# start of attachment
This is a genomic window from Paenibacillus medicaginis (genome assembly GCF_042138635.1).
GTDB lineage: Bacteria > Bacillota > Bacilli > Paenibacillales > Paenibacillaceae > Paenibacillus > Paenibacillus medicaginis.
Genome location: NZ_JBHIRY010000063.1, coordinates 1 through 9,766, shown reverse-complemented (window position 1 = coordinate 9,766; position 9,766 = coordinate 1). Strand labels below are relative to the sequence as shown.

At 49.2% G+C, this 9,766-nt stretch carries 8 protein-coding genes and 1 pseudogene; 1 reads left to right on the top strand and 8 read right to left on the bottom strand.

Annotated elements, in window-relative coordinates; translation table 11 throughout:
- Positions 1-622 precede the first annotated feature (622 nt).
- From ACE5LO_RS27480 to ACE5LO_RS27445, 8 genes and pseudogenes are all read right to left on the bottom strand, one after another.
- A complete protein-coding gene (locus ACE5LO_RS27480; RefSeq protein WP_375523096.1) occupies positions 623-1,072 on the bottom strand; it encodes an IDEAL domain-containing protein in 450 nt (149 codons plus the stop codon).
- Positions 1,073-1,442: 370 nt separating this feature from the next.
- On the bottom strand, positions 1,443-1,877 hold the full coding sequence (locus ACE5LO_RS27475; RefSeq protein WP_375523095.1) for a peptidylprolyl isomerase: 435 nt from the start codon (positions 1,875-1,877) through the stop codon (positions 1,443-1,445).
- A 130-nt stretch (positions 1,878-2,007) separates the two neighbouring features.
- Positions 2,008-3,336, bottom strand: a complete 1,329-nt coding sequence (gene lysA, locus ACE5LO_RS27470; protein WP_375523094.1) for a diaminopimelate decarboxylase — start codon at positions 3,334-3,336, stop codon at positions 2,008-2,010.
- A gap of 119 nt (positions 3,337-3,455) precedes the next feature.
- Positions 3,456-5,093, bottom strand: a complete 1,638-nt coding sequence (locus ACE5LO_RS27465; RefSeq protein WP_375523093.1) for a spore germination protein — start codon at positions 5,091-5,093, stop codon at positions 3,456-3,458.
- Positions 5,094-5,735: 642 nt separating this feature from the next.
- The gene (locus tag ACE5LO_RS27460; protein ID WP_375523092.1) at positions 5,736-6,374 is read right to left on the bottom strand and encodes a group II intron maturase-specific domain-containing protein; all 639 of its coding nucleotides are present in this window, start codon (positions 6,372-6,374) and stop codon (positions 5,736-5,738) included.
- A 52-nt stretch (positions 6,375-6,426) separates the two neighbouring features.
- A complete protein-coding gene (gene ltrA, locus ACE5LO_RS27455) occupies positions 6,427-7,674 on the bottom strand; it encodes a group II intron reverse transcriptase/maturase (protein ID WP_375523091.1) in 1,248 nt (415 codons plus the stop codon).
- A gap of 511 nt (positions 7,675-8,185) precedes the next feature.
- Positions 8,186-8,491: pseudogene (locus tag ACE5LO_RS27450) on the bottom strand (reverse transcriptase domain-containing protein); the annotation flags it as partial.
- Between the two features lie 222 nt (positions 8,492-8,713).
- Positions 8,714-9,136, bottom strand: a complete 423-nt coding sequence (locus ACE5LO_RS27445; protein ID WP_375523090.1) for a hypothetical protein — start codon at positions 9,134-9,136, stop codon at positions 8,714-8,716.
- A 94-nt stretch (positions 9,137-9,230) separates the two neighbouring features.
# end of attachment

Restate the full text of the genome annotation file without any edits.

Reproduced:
This is a genomic window from Paenibacillus medicaginis (genome assembly GCF_042138635.1).
GTDB lineage: Bacteria > Bacillota > Bacilli > Paenibacillales > Paenibacillaceae > Paenibacillus > Paenibacillus medicaginis.
Genome location: NZ_JBHIRY010000063.1, coordinates 1 through 9,766, shown reverse-complemented (window position 1 = coordinate 9,766; position 9,766 = coordinate 1). Strand labels below are relative to the sequence as shown.

At 49.2% G+C, this 9,766-nt stretch carries 8 protein-coding genes and 1 pseudogene; 1 reads left to right on the top strand and 8 read right to left on the bottom strand.

Annotated elements, in window-relative coordinates; translation table 11 throughout:
- Positions 1-622 precede the first annotated feature (622 nt).
- From ACE5LO_RS27480 to ACE5LO_RS27445, 8 genes and pseudogenes are all read right to left on the bottom strand, one after another.
- A complete protein-coding gene (locus ACE5LO_RS27480; RefSeq protein WP_375523096.1) occupies positions 623-1,072 on the bottom strand; it encodes an IDEAL domain-containing protein in 450 nt (149 codons plus the stop codon).
- Positions 1,073-1,442: 370 nt separating this feature from the next.
- On the bottom strand, positions 1,443-1,877 hold the full coding sequence (locus ACE5LO_RS27475; RefSeq protein WP_375523095.1) for a peptidylprolyl isomerase: 435 nt from the start codon (positions 1,875-1,877) through the stop codon (positions 1,443-1,445).
- A 130-nt stretch (positions 1,878-2,007) separates the two neighbouring features.
- Positions 2,008-3,336, bottom strand: a complete 1,329-nt coding sequence (gene lysA, locus ACE5LO_RS27470; protein WP_375523094.1) for a diaminopimelate decarboxylase — start codon at positions 3,334-3,336, stop codon at positions 2,008-2,010.
- A gap of 119 nt (positions 3,337-3,455) precedes the next feature.
- Positions 3,456-5,093, bottom strand: a complete 1,638-nt coding sequence (locus ACE5LO_RS27465; RefSeq protein WP_375523093.1) for a spore germination protein — start codon at positions 5,091-5,093, stop codon at positions 3,456-3,458.
- Positions 5,094-5,735: 642 nt separating this feature from the next.
- The gene (locus tag ACE5LO_RS27460; protein ID WP_375523092.1) at positions 5,736-6,374 is read right to left on the bottom strand and encodes a group II intron maturase-specific domain-containing protein; all 639 of its coding nucleotides are present in this window, start codon (positions 6,372-6,374) and stop codon (positions 5,736-5,738) included.
- A 52-nt stretch (positions 6,375-6,426) separates the two neighbouring features.
- A complete protein-coding gene (gene ltrA, locus ACE5LO_RS27455) occupies positions 6,427-7,674 on the bottom strand; it encodes a group II intron reverse transcriptase/maturase (protein ID WP_375523091.1) in 1,248 nt (415 codons plus the stop codon).
- A gap of 511 nt (positions 7,675-8,185) precedes the next feature.
- Positions 8,186-8,491: pseudogene (locus tag ACE5LO_RS27450) on the bottom strand (reverse transcriptase domain-containing protein); the annotation flags it as partial.
- Between the two features lie 222 nt (positions 8,492-8,713).
- Positions 8,714-9,136, bottom strand: a complete 423-nt coding sequence (locus ACE5LO_RS27445; protein ID WP_375523090.1) for a hypothetical protein — start codon at positions 9,134-9,136, stop codon at positions 8,714-8,716.
- A 94-nt stretch (positions 9,137-9,230) separates the two neighbouring features.